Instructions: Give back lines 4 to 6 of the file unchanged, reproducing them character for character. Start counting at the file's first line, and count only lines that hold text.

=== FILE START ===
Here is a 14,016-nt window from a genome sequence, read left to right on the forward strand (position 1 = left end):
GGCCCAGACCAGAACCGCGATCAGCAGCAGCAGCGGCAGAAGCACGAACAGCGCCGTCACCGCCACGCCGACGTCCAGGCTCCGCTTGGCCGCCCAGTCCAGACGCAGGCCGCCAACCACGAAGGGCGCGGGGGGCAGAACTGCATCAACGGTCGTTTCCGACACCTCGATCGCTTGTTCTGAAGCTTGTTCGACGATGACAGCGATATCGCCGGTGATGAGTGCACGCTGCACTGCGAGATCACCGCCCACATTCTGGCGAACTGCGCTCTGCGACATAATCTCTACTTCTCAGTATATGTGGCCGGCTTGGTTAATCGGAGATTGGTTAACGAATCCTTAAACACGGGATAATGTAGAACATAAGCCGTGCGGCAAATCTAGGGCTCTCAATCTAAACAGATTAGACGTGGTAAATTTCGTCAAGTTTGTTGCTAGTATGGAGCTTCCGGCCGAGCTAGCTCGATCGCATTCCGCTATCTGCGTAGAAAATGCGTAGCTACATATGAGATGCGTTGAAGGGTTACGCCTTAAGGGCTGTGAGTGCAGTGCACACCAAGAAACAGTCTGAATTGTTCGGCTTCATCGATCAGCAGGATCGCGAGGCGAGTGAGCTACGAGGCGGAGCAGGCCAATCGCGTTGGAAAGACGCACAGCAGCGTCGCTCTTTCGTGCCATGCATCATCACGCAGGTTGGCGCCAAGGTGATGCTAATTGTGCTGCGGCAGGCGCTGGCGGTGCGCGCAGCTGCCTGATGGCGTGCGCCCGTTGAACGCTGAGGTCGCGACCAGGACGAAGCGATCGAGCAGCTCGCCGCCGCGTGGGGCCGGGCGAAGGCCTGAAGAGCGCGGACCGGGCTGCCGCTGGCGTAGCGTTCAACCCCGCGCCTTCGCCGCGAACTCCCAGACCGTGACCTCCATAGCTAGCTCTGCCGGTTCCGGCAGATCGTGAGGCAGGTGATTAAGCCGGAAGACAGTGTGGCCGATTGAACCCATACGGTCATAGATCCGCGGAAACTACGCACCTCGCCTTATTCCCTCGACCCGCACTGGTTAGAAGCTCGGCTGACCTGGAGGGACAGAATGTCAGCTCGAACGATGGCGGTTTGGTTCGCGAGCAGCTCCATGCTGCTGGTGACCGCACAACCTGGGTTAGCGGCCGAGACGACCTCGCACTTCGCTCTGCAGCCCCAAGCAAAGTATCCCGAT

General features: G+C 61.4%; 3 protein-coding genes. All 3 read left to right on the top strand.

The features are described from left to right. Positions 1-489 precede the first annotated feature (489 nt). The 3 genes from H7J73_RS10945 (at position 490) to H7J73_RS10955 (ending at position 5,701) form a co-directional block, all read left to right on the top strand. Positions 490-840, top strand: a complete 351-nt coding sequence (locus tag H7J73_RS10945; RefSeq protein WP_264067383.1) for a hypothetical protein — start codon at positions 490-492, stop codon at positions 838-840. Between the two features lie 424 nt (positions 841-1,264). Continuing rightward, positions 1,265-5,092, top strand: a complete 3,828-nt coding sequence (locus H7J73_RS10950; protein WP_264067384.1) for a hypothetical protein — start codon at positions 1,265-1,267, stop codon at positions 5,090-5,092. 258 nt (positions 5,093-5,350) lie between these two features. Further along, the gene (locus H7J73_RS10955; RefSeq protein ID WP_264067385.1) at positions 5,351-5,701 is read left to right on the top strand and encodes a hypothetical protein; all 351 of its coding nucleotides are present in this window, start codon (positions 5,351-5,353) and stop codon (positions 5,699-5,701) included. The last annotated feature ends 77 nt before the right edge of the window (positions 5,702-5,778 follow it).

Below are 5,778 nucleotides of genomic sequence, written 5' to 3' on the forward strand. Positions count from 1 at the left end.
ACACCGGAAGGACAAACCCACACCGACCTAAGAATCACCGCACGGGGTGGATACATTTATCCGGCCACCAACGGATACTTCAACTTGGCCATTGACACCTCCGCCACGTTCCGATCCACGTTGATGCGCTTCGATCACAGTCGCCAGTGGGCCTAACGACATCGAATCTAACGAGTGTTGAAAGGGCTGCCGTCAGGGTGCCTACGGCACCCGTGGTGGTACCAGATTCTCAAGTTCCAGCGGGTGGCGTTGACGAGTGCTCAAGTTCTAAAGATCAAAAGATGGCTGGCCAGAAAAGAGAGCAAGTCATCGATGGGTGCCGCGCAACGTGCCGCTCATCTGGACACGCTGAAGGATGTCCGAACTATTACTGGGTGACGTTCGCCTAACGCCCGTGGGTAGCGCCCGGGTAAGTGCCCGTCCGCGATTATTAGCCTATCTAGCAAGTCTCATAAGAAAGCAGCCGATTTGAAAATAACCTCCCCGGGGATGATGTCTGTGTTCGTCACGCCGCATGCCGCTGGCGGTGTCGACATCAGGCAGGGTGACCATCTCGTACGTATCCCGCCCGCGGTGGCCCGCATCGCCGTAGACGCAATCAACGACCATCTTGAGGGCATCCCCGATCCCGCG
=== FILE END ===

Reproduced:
The features are described from left to right. Positions 1-489 precede the first annotated feature (489 nt). The 3 genes from H7J73_RS10945 (at position 490) to H7J73_RS10955 (ending at position 5,701) form a co-directional block, all read left to right on the top strand. Positions 490-840, top strand: a complete 351-nt coding sequence (locus tag H7J73_RS10945; RefSeq protein WP_264067383.1) for a hypothetical protein — start codon at positions 490-492, stop codon at positions 838-840. Between the two features lie 424 nt (positions 841-1,264). Continuing rightward, positions 1,265-5,092, top strand: a complete 3,828-nt coding sequence (locus H7J73_RS10950; protein WP_264067384.1) for a hypothetical protein — start codon at positions 1,265-1,267, stop codon at positions 5,090-5,092. 258 nt (positions 5,093-5,350) lie between these two features. Further along, the gene (locus H7J73_RS10955; RefSeq protein ID WP_264067385.1) at positions 5,351-5,701 is read left to right on the top strand and encodes a hypothetical protein; all 351 of its coding nucleotides are present in this window, start codon (positions 5,351-5,353) and stop codon (positions 5,699-5,701) included. The last annotated feature ends 77 nt before the right edge of the window (positions 5,702-5,778 follow it).

Below are 5,778 nucleotides of genomic sequence, written 5' to 3' on the forward strand. Positions count from 1 at the left end.
ACACCGGAAGGACAAACCCACACCGACCTAAGAATCACCGCACGGGGTGGATACATTTATCCGGCCACCAACGGATACTTCAACTTGGCCATTGACACCTCCGCCACGTTCCGATCCACGTTGATGCGCTTCGATCACAGTCGCCAGTGGGCCTAACGACATCGAATCTAACGAGTGTTGAAAGGGCTGCCGTCAGGGTGCCTACGGCACCCGTGGTGGTACCAGATTCTCAAGTTCCAGCGGGTGGCGTTGACGAGTGCTCAAGTTCTAAAGATCAAAAGATGGCTGGCCAGAAAAGAGAGCAAGTCATCGATGGGTGCCGCGCAACGTGCCGCTCATCTGGACACGCTGAAGGATGTCCGAACTATTACTGGGTGACGTTCGCCTAACGCCCGTGGGTAGCGCCCGGGTAAGTGCCCGTCCGCGATTATTAGCCTATCTAGCAAGTCTCATAAGAAAGCAGCCGATTTGAAAATAACCTCCCCGGGGATGATGTCTGTGTTCGTCACGCCGCATGCCGCTGGCGGTGTCGACATCAGGCAGGGTGACCATCTCGTACGTATCCCGCCCGCGGTGGCCCGCATCGCCGTAGACGCAATCAACGACCATCTTGAGGGCATCCCCGATCCCGCG